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Regression to the Mean and the Marginal Value of Running Backs


Bill Barnwell, as part of an article on the decline of several star running backs, says about Adrian Peterson’s off year:

I wrote about Peterson’s likely decline before the season, and he’s hitting a lot of those boxes this year. The big plays are down. The average play is down. He’s beginning to deal with nagging injuries, notably a groin injury that Peterson admitted was slowing him down this past week. (Peterson also had to cope with the tragic death of his child last month.) The quarterback play hasn’t helped, given that the Vikings have played musical chairs under center this year, but their passing attack wasn’t all that great during the second half of the 2012 season, either. That was with Christian Ponder throwing to a group of receivers without Percy Harvin (or 2013 arrivals Greg Jennings and Cordarrelle Patterson), and Peterson still put together the greatest half-season a running back has ever managed. Last year, Peterson ran through nine men in the box and still picked up big plays. This year, nine men in the box have slowed Peterson down. There’s no shame in that. They call them career years for a reason.

We’ve been through this with Marshawn Lynch, but (especially with Peterson’s performance having recovered a bit over the last two weeks) it’s not hard to see what’s going on with him:

Year YPC
2007 5.6
2008 4.8
2009 4.4
2010 4.6
2011 4.7
2012 6.0
2013 4.6

Peterson is having a fairly typical Peterson year, in other words — 2012, much more than 2013, is the outlier. This isn’t a knock on Peterson — a back you can count on being well above-average every year is a very rare commodity. But it also illustrates the compressed range of performance for running backs. If you win the lottery and get Peterson, you get a guy who will be nearly a yard a carry better than an easily available back in his typical year and two yards better in his peak seasons. That has real value, but it’s not a huge impact. If 2012 were typical for Lynch and Peterson — if great running backs could be counted on for 6 yards a carry and good ones for 5 — then running backs would be worth big contracts and top 5 picks with reasonable frequency. But in fact the typical performances are pegged about a yard lower than that, and when you combine that with running backs generally being more inconsistent and having shorter shelf lives than other skill position players…this is why no competent organization would draft a running back in the top 5 (let alone trade up to do so) unless they were very confident they had another Barry Sanders-level historical great on their hands. And if you think a guy who was only a starter for one year because he was playing behind…Mark Ingram as a sophomore had any serious chance to be the next Barry Sanders, well, you probably also think that a pushing-30 Brandon Weeden had potential as a franchise QB, and you’re probably also no longer employed.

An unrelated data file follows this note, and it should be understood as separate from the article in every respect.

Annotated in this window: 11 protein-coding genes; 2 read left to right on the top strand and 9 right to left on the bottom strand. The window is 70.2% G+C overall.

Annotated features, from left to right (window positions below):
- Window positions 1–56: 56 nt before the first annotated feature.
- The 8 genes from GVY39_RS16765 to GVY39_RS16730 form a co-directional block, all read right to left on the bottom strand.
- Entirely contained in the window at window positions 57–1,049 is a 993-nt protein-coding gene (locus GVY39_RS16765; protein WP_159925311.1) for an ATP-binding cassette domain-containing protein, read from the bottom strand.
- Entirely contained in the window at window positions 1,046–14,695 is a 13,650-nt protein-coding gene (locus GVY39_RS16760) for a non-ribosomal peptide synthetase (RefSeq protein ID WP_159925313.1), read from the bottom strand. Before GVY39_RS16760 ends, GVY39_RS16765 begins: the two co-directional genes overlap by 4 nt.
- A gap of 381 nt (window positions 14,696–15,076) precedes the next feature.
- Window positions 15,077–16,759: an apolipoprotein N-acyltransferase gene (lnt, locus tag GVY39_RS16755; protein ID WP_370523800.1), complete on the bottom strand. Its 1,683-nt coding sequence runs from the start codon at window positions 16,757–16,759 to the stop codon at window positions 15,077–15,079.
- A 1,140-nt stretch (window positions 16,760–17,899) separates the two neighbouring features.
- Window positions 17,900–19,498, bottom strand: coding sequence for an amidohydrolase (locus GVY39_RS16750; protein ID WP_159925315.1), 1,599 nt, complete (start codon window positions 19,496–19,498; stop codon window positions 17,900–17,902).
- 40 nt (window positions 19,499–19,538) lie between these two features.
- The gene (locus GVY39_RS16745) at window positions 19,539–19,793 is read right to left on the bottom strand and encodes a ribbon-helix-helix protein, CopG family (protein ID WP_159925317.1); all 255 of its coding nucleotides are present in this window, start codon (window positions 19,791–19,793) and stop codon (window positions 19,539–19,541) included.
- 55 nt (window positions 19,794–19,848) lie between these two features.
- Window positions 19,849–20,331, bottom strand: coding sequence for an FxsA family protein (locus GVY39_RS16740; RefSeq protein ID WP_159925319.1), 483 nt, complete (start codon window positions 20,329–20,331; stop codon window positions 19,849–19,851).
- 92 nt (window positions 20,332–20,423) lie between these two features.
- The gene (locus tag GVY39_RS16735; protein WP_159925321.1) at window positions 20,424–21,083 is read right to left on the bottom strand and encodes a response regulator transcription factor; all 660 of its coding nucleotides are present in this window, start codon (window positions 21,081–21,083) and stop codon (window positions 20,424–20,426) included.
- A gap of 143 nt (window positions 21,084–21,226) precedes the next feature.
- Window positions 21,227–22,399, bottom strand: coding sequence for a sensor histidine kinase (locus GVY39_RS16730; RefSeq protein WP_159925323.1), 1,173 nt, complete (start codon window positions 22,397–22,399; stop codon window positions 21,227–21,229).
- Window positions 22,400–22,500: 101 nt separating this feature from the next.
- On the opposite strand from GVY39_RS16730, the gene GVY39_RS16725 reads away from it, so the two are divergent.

All of which brings us to one of this blog’s longest standing pastimes, making fun of Gregg Easterbrook. The Browns somehow getting a first round pick for Trent Richardson might be the biggest heist pulled off by a North American sports GM since the Blue Jays somehow got Mike Napoli in exchange for letting the Angels pay Vernon Wells an elite salary for sub-replacement level performance. Getting this trade right at the time is a fairly elementary test for an NFL analyst. Easterbrook’s reaction was predictably hilarious:

In my AFC preview, I noted of the new Cleveland management team, “Rob Chudzinski at coach and Michael Lombardi at general manager traded away fourth- and fifth-round picks to bank extra selections for 2014. Strong teams bank draft choices; for a weak team to bank draft choices is a head-scratcher.” Scratch your heads anew over last week’s decision by Chudzinski and Lombardi to trade the team’s young star, Trent Richardson, to Indianapolis in order to bank another pick for April 2014. The Colts are likely to have a winning season: giving a high 2012 first-round pick for a low 2014 first-round pick is a bad deal unless Richardson is a bust. If he’s not a bust and churns out yards for Indianapolis, Cleveland faithful will be hit over the head yet again.

First of all, I don’t understand why it’s a “head scratcher” for a weak team to bank draft choices. But the real marvel is Easterbrook describing Richardson as a “young star.” Not even “promising,” but after 17 games of extremely expensive sub-replacement level performance, as a “star.” And it’s not even a question of a disagreement between advanced and conventional metrics: his conventional stats were terrible, his advanced stats were terrible, he looked like a highly unimpressive plodder — there was as of the time he was traded no evidence that he was a good running back, let alone a “star,” apart from the tautological assumption that if an already-deservedly-fired Mike Holmgren thought Richardson was worth trading up to draft at #3 he must be onto something. Would anyone have described JaMarcus Russell or Vernon Gholston as a “young star” after 17 lousy games and suggested that a team that managed to unload their contract and get a first rounder in exchange probably blundered? But certain ground-and-pound nostalgiacs evaluate running backs the way Joel Seigel and Peter Travers evaluate Hollywood moves — almost everyone’s a star!

In fairness, Easterbrook does hedge his bets. If Vernon Wells wasn’t a bust, Blue Jays fans would have been hit over the head yet again…

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